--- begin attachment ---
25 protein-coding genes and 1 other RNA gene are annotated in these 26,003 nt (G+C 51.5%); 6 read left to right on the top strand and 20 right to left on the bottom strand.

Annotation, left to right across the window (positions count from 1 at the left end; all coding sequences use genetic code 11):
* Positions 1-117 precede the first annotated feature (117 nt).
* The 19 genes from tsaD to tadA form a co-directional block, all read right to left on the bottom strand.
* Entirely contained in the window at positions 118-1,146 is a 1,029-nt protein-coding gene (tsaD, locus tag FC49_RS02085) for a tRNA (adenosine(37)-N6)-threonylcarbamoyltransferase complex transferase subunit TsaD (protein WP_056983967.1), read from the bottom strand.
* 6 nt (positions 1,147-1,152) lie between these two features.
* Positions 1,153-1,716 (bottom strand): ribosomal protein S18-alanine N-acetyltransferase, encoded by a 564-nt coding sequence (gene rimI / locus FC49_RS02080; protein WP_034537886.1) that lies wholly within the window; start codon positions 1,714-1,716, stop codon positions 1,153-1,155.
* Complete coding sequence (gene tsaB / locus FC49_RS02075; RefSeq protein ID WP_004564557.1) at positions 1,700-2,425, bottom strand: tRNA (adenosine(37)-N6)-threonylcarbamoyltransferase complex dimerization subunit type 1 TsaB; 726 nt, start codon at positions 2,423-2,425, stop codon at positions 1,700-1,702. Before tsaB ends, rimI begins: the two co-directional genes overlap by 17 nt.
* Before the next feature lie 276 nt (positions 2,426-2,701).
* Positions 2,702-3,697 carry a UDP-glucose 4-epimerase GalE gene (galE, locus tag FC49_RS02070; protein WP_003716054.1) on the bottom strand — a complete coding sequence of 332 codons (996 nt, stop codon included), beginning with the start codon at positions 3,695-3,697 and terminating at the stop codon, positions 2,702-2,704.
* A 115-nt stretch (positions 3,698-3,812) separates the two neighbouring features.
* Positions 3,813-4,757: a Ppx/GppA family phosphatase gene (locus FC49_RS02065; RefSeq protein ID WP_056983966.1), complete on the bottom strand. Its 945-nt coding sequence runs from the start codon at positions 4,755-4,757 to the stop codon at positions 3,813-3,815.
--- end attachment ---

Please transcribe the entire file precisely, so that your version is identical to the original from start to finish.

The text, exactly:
25 protein-coding genes and 1 other RNA gene are annotated in these 26,003 nt (G+C 51.5%); 6 read left to right on the top strand and 20 right to left on the bottom strand.

Annotation, left to right across the window (positions count from 1 at the left end; all coding sequences use genetic code 11):
* Positions 1-117 precede the first annotated feature (117 nt).
* The 19 genes from tsaD to tadA form a co-directional block, all read right to left on the bottom strand.
* Entirely contained in the window at positions 118-1,146 is a 1,029-nt protein-coding gene (tsaD, locus tag FC49_RS02085) for a tRNA (adenosine(37)-N6)-threonylcarbamoyltransferase complex transferase subunit TsaD (protein WP_056983967.1), read from the bottom strand.
* 6 nt (positions 1,147-1,152) lie between these two features.
* Positions 1,153-1,716 (bottom strand): ribosomal protein S18-alanine N-acetyltransferase, encoded by a 564-nt coding sequence (gene rimI / locus FC49_RS02080; protein WP_034537886.1) that lies wholly within the window; start codon positions 1,714-1,716, stop codon positions 1,153-1,155.
* Complete coding sequence (gene tsaB / locus FC49_RS02075; RefSeq protein ID WP_004564557.1) at positions 1,700-2,425, bottom strand: tRNA (adenosine(37)-N6)-threonylcarbamoyltransferase complex dimerization subunit type 1 TsaB; 726 nt, start codon at positions 2,423-2,425, stop codon at positions 1,700-1,702. Before tsaB ends, rimI begins: the two co-directional genes overlap by 17 nt.
* Before the next feature lie 276 nt (positions 2,426-2,701).
* Positions 2,702-3,697 carry a UDP-glucose 4-epimerase GalE gene (galE, locus tag FC49_RS02070; protein WP_003716054.1) on the bottom strand — a complete coding sequence of 332 codons (996 nt, stop codon included), beginning with the start codon at positions 3,695-3,697 and terminating at the stop codon, positions 2,702-2,704.
* A 115-nt stretch (positions 3,698-3,812) separates the two neighbouring features.
* Positions 3,813-4,757: a Ppx/GppA family phosphatase gene (locus FC49_RS02065; RefSeq protein ID WP_056983966.1), complete on the bottom strand. Its 945-nt coding sequence runs from the start codon at positions 4,755-4,757 to the stop codon at positions 3,813-3,815.